Essence of every business lies in its planning. We know it as a
'Business Plan'. On a bird's eye view, a business plan
defines the company's objectives for sustenance and growth. A
business plan deals with, amongst other matters, with objectives
such as management, operations and growth of the business. On a
similar framework, the ideal business plan should have a well
defined IP strategy in the similar order, i.e. management,
operations and growth.
Any well defined IP strategy has five basic elements. These
Recognition of the IP
Securing the IP
Registering the IP
Protecting the IP and
Exploiting the IP
The first four elements closely relate to the operations and
management aspect of the business plan, whereas, the last element
exclusively deals with the growth objective of the plan.
IP is created in the organization but is often not recognized.
If not recognized, it can result in severe losses to an
organization, caused by the transference of IP with the movement of
employees. The next concern is the securing of IP, i.e. ownership.
Often business plan needs to incorporate the apt acquisition
strategies of IP created by people it engages with; which is often
not the case and it leads to the loss of IP. Registering the IP is
crucial, since it limits others to use it. Another aspect deals
with the business plan would ideally deal with the protection of
IP, that involves confidentiality, particularly at a point when IP
needs to be disclosed to a third party, outside the organization.
Finally, the important part is the exploitation of IP that is all
the more crucial as it directly impacts the growth of the
Hence, it is important to have a clear defined strategy for each
of the objective in the business plan:
An organization needs to realize the value of the IP created
within. At each step, the management must verify its patentability
and commercial employability
Proper contracts and acquisition strategies therein, must be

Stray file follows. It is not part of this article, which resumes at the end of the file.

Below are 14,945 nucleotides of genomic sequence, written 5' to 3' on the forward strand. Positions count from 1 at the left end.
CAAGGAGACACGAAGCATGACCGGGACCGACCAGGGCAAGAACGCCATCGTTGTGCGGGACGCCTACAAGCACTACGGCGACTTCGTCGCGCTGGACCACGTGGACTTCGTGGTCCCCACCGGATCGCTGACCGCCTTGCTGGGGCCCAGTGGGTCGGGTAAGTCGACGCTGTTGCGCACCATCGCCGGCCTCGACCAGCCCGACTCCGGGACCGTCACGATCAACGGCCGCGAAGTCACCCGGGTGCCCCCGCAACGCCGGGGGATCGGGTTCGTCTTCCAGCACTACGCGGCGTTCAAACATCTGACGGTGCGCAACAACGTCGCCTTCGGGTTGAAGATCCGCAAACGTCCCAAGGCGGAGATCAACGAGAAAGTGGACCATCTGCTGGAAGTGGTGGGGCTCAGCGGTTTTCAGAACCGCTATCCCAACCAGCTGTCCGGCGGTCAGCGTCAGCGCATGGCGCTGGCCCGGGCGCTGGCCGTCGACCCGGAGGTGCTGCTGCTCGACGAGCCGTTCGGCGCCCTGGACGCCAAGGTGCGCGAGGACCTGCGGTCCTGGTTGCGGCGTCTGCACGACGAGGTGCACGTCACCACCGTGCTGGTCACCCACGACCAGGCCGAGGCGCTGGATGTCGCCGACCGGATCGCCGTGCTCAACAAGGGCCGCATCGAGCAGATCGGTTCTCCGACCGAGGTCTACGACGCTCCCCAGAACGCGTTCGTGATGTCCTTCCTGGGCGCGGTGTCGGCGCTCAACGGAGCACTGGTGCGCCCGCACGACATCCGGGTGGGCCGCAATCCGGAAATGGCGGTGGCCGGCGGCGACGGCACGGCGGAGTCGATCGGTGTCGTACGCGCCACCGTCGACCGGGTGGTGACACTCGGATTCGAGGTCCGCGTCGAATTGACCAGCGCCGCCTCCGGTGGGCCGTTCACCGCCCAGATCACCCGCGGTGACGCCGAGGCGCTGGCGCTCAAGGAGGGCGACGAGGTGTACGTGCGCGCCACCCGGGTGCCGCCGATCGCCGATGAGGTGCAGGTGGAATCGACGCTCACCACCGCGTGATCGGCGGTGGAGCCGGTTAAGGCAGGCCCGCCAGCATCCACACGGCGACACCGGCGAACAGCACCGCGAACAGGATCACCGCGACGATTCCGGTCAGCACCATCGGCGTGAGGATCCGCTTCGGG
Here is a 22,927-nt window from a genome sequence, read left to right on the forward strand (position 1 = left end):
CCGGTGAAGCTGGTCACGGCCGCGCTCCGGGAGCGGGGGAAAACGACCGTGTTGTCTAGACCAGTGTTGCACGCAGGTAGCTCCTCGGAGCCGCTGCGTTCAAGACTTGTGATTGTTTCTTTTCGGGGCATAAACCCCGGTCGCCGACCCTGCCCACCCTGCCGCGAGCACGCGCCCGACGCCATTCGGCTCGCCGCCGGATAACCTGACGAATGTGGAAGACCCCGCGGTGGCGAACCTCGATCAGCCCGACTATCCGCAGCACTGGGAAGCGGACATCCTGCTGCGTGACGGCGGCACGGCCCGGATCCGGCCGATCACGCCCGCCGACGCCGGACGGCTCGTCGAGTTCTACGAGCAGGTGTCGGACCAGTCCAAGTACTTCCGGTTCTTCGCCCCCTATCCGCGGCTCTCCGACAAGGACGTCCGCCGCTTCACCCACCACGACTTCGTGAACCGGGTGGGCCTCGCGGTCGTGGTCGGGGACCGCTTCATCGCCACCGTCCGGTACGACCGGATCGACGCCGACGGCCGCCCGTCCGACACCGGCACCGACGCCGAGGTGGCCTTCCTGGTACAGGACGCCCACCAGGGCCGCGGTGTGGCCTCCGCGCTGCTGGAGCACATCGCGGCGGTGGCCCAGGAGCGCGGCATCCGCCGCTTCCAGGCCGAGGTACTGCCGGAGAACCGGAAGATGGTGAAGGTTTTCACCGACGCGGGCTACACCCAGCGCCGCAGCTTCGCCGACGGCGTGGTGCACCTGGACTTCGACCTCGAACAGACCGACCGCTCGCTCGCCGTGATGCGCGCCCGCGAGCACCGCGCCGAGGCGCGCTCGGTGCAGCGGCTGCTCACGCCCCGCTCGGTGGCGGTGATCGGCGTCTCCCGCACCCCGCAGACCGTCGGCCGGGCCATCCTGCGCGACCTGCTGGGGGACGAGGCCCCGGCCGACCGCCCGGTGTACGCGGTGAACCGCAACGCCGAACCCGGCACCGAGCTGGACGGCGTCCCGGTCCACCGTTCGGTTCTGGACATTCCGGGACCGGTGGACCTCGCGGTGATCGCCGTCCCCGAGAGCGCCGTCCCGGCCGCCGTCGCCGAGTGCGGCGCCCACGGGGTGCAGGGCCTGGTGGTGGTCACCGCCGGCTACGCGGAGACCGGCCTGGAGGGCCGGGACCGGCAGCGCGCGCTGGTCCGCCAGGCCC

defined to acquire IP from the people they engage
Defining the IP filing strategy is also crucial with the
appropriate authorities (Patent and Trademark Offices)
Well defined third party agreements mitigate the risk of
handling confidential IP agreements
Finally, an organization must keep an eye for opportunities to
license and enforce its IP and impact its revenue
The content of this article is intended to provide a general
guide to the subject matter. Specialist advice should be sought
about your specific circumstances.
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This article enunciates the recent, much awaited, and landmark judgment delivered on September 16, 2016 by Hon'ble Delhi High Court throwing light on the important provisions of the Copyright Act, 1962.
The Patents Act 1970, along with the Patents Rules 1972, came into force on 20th April 1972, replacing the Indian Patents and Designs Act 1911. The Patents Act was largely based on the recommendations of the Ayyangar Committee Report headed by Justice N. Rajagopala Ayyangar. One of the recommendations was the allowance of only process patents with regard to inventions relating to drugs, medicines, food and chemicals.
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